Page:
Teaching to the Test
A recurring criticism of tests used in high-stakes decision
making is that they distort instruction and force teachers
to "teach to the test." The criticism is not
without merit. The public pressure on students, teachers,
principals, and school superintendents to raise scores
on high-stakes tests is tremendous, and the temptation
to tailor and restrict instruction to only that which will
be tested is almost irresistible.
Although many view teaching to the test as an all or none
issue, in practice it is actually a continuum. At one extreme,
some teachers examine the achievement objectives as described
in their state's curriculum and then design instructional
activities around those objectives. This is done without
regard to a particular test. At the other extreme is the
unsavory and simply dishonest practice of drilling students
on the actual items that will appear on the tests.
In addition to offending our moral sense, teaching the
actual items on a test (what James Popham calls "item
teaching") is counter-productive for the very practical
reason that it makes valid inferences about student achievement
almost impossible. There is nothing special about the set
of words that happens to appear on a given vocabulary test.
We assume that the words are a sample from a larger population
of words, and we want to infer something about the students'
knowledge of this larger set, their general vocabulary.
In like manner, we want to infer that students can solve
not only the particular set of math problems on a test,
but that they can solve an entire class of problems. Drilling
students on a specific set of test items destroys our ability
to generalize to this larger domain.
But is teaching to the test all bad? Emphatically not.
Consider the coach who drills young athletes on the very
skills they will perform in competition, or the typing
instructor who teaches students precisely the finger arrangements
and keystrokes that will be used in typing. These practices
are not seen as unethical or unsavory for the simple reason
that in these two domains instruction and assessment merge
into a single activity. Indeed, instructing students on
anything other than the actual test itself seems illogical.
The above two examples are so obvious as to be trivial.
But more significant illustrations of the issues are easy
to find. In the ambitious New Standards Project, a national
initiative that regularly brought teachers together from
around the country to learn techniques for integrating
instruction and assessment, participating teachers learned
to literally merge these two activities in such a way that
they were indistinguishable. Lauren Resnick of the University
of Pittsburgh, one of the visionaries behind the project,
noted that rather than bemoan the inclination to teach
to the test, we should take advantage of it. We should
make exercises so compelling, and so powerful as exemplars
of a domain, that honing one's ability to solve them represents
generalizable learning and achievement. Viewed in this
light, teaching to the test is no longer vaguely disreputable
because the skills and knowledge are themselves general
and are the very things we wish students to acquire.
In his senior level psychology course on learning at the
University of Nebraska, professor Dan Bernstein (now at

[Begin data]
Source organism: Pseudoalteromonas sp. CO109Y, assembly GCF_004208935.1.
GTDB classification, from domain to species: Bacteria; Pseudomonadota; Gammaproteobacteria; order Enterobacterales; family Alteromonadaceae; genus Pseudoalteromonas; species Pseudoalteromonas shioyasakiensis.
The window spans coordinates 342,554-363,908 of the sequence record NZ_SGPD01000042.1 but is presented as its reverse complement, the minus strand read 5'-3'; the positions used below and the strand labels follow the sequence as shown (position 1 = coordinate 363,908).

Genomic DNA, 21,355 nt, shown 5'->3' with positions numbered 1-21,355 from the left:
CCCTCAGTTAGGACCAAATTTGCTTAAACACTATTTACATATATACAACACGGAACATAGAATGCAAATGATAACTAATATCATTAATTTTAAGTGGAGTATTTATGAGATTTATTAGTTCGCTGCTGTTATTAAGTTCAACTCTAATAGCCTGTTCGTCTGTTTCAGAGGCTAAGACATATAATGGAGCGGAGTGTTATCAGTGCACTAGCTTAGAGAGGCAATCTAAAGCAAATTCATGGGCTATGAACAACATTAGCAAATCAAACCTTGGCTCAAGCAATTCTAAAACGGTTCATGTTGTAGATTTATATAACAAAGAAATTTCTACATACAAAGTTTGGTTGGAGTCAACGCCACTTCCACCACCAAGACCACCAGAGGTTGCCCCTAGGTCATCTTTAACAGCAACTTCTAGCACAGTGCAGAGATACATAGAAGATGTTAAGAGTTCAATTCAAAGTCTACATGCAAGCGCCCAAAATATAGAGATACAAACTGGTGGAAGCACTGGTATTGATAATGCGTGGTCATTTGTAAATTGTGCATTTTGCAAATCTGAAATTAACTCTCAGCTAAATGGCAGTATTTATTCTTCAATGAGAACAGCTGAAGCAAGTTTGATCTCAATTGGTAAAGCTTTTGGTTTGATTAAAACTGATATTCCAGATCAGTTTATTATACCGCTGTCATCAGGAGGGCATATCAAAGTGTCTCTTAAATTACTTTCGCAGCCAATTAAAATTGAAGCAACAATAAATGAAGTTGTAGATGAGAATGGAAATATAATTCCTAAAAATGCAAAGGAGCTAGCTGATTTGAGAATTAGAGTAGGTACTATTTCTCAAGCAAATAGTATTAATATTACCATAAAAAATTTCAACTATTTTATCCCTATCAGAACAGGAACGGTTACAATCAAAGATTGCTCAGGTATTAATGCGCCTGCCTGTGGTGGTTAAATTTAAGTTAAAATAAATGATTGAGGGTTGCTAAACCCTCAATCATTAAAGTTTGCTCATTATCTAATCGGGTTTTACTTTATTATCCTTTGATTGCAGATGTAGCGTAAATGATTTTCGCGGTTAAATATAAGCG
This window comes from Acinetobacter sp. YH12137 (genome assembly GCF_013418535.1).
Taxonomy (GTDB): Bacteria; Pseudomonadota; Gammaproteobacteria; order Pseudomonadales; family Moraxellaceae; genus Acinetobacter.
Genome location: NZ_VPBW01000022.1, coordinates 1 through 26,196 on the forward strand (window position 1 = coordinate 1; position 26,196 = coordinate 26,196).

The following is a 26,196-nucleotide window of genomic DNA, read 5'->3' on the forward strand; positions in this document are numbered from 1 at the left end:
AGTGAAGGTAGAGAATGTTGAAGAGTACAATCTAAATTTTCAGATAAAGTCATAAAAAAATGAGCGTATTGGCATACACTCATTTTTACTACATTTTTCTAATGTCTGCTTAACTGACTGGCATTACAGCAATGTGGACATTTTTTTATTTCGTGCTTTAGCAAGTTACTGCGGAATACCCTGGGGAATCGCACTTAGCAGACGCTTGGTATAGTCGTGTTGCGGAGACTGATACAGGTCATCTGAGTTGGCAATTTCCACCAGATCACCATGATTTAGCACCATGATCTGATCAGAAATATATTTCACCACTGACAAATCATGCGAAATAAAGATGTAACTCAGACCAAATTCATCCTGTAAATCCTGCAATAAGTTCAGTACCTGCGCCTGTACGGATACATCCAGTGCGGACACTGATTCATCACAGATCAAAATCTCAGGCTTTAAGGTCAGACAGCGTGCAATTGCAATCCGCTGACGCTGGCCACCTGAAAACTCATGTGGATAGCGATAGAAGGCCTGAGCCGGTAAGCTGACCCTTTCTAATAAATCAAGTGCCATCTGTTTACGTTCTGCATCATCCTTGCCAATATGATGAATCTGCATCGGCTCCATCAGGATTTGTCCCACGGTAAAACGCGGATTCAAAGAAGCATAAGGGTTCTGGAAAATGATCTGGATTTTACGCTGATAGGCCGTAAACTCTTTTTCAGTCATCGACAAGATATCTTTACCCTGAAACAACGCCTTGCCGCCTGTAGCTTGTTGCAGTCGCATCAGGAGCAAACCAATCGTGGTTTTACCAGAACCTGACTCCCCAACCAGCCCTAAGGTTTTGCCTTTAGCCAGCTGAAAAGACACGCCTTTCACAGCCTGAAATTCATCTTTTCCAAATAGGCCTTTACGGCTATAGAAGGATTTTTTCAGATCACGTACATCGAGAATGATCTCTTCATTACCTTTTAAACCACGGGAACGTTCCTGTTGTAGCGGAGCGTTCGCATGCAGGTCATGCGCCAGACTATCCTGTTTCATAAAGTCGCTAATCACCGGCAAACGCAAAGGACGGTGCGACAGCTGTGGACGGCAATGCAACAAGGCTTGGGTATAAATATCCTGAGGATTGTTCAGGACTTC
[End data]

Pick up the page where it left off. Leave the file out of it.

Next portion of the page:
the University of Kansas) was disappointed in the level
of understanding of key concepts that his students displayed.
He decided that the fault might not lie entirely in his
students, but in the way he approached both instruction
and assessment. Over the next few years, he changed his
assessment from short abstract essay questions to problems
that asked students to apply concepts in new contexts;
added out-of-class questions about the readings to free
up class time for discussion; and provided web-based examples
of responses to test problems, so that students could learn
to identify what makes some answers better than others.
In short, Professor Bernstein merged instruction and assessment
in such a way that "teaching to the test" became
an integral part of his craft. The reader is invited to
examine his approach in detail at his online
In its program of advanced teacher certification, The
National Board for Professional Teaching Standards encourages
certification candidates to practice putting together portfolios.
They urge candidates to get suggestions and critical feedback
from their colleagues and from others who have gone through
the process. Candidates are encouraged to study excellent
teachers and how they think, write about, and reflect upon
their work. The National Board advises candidates to take
several videotapes of their own teaching, to think about
and write critically and reflectively about what they see.
Teachers are encouraged to anticipate the difficulties
students will have with various concepts and how to structure
and sequence instruction to minimize these difficulties.
In essence, the National Board encourages teachers to practice
and hone the very things they will be tested on.
There is a lesson here for teachers and assessment specialists
alike. The tension between the instructional and assessment
communities, as well the pejorative connotations that "teaching
to the test" entails, will continue unabated so long
as testing and assessment are seen as something quite apart
from instruction and learning, rather than an integrated
reflection of what was intentionally taught. To paraphrase
A. G. Rud of Purdue University, what is needed is a deliberate
attempt on the part of all parties to link curriculum,
instruction, assessment, and standards in a more generative
and even transparent way.
Carnegie Perspectives is a series
of commentaries that explore different ways to think
about educational issues. These pieces are presented
with the hope that they contribute to the conversation.
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